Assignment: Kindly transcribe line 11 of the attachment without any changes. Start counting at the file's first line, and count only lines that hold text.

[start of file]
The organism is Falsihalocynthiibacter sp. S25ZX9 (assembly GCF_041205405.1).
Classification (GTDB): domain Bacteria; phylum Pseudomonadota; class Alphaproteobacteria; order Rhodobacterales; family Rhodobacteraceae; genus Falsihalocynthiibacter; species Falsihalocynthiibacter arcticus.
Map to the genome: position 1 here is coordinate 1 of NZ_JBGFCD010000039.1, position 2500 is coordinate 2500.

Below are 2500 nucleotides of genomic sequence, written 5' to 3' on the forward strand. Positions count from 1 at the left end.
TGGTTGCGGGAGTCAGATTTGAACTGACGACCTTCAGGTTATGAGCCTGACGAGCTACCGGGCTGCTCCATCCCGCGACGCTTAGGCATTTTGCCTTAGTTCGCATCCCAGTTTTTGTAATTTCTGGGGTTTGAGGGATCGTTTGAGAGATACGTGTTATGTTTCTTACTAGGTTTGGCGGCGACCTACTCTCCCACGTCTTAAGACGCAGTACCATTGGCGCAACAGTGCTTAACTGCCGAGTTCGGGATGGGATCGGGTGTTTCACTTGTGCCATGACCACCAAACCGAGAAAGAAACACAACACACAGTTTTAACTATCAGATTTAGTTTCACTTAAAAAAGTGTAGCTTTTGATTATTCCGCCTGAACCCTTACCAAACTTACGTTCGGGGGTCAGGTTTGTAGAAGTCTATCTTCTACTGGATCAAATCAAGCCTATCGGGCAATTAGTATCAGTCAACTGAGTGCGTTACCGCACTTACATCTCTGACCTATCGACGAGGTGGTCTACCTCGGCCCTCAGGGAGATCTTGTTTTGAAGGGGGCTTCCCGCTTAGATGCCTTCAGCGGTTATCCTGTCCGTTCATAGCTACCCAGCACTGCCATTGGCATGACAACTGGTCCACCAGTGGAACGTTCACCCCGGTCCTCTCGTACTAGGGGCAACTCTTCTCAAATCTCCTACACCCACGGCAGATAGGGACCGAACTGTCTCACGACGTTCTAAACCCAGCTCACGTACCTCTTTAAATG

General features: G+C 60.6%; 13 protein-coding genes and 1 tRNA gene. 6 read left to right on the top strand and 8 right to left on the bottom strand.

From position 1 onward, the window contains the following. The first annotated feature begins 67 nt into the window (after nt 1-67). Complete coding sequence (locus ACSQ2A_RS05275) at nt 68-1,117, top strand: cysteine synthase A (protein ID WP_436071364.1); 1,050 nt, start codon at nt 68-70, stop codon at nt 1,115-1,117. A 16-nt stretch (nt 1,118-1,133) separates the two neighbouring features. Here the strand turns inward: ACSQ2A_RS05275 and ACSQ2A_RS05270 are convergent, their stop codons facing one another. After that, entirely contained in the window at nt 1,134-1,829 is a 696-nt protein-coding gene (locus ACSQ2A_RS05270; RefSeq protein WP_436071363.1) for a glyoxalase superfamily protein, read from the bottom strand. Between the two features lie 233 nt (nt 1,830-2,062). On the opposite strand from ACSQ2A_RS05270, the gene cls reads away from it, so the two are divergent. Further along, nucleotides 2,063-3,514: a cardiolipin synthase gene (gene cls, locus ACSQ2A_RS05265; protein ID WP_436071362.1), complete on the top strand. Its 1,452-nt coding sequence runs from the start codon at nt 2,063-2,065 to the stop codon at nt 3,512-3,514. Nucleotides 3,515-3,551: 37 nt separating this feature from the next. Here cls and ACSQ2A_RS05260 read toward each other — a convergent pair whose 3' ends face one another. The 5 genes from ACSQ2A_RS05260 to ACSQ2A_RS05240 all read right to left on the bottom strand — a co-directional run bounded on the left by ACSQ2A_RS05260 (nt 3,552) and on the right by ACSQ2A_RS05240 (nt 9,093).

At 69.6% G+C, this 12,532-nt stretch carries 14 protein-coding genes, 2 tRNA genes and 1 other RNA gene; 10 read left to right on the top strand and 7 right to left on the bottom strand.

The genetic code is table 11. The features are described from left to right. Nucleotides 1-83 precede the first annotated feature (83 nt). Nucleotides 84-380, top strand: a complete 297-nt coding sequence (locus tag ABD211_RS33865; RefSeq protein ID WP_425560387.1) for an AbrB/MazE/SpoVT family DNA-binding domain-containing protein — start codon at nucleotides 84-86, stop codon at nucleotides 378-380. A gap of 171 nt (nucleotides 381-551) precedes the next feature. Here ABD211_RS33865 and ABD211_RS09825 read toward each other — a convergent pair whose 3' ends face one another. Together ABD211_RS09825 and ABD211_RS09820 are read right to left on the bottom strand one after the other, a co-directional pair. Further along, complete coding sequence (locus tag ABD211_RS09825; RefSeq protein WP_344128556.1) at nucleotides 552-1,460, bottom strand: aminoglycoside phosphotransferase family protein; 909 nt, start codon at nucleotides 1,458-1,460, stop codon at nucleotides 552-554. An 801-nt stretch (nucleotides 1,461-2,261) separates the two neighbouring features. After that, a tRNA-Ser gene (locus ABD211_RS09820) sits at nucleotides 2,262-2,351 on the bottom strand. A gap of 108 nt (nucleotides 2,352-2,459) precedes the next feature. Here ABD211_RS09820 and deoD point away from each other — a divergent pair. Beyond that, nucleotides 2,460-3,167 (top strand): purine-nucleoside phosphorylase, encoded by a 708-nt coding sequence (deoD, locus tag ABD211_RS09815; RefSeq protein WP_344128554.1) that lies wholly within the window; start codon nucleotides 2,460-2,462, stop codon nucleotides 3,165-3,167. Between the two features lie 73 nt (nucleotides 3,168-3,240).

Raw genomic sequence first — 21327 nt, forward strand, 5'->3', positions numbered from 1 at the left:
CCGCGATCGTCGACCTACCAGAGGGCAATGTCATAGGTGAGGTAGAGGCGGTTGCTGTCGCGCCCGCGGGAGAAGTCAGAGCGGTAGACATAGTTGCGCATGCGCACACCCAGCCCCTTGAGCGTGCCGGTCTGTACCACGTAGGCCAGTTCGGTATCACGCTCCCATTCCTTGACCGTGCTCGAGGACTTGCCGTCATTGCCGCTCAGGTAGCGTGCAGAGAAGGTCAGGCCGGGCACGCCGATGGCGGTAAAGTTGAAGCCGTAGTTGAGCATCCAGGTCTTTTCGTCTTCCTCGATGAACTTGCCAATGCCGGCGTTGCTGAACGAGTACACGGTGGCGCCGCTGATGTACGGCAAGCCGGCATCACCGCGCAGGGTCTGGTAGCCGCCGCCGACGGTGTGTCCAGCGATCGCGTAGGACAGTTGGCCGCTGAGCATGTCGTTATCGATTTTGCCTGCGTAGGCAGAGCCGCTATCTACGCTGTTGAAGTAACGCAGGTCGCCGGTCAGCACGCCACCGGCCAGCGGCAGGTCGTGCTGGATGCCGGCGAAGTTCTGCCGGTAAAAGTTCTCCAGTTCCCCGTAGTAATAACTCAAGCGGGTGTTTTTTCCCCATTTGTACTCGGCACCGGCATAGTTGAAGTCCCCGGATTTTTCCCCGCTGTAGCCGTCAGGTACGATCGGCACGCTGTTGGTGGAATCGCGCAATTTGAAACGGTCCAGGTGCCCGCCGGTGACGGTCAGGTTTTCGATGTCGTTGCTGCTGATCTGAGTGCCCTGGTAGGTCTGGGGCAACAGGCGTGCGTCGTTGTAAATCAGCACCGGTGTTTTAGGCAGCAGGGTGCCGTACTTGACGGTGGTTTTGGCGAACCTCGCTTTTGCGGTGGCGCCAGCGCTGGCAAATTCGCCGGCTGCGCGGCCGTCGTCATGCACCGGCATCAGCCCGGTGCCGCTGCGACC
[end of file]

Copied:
CCGCGATCGTCGACCTACCAGAGGGCAATGTCATAGGTGAGGTAGAGGCGGTTGCTGTCGCGCCCGCGGGAGAAGTCAGAGCGGTAGACATAGTTGCGCATGCGCACACCCAGCCCCTTGAGCGTGCCGGTCTGTACCACGTAGGCCAGTTCGGTATCACGCTCCCATTCCTTGACCGTGCTCGAGGACTTGCCGTCATTGCCGCTCAGGTAGCGTGCAGAGAAGGTCAGGCCGGGCACGCCGATGGCGGTAAAGTTGAAGCCGTAGTTGAGCATCCAGGTCTTTTCGTCTTCCTCGATGAACTTGCCAATGCCGGCGTTGCTGAACGAGTACACGGTGGCGCCGCTGATGTACGGCAAGCCGGCATCACCGCGCAGGGTCTGGTAGCCGCCGCCGACGGTGTGTCCAGCGATCGCGTAGGACAGTTGGCCGCTGAGCATGTCGTTATCGATTTTGCCTGCGTAGGCAGAGCCGCTATCTACGCTGTTGAAGTAACGCAGGTCGCCGGTCAGCACGCCACCGGCCAGCGGCAGGTCGTGCTGGATGCCGGCGAAGTTCTGCCGGTAAAAGTTCTCCAGTTCCCCGTAGTAATAACTCAAGCGGGTGTTTTTTCCCCATTTGTACTCGGCACCGGCATAGTTGAAGTCCCCGGATTTTTCCCCGCTGTAGCCGTCAGGTACGATCGGCACGCTGTTGGTGGAATCGCGCAATTTGAAACGGTCCAGGTGCCCGCCGGTGACGGTCAGGTTTTCGATGTCGTTGCTGCTGATCTGAGTGCCCTGGTAGGTCTGGGGCAACAGGCGTGCGTCGTTGTAAATCAGCACCGGTGTTTTAGGCAGCAGGGTGCCGTACTTGACGGTGGTTTTGGCGAACCTCGCTTTTGCGGTGGCGCCAGCGCTGGCAAATTCGCCGGCTGCGCGGCCGTCGTCATGCACCGGCATCAGCCCGGTGCCGCTGCGACC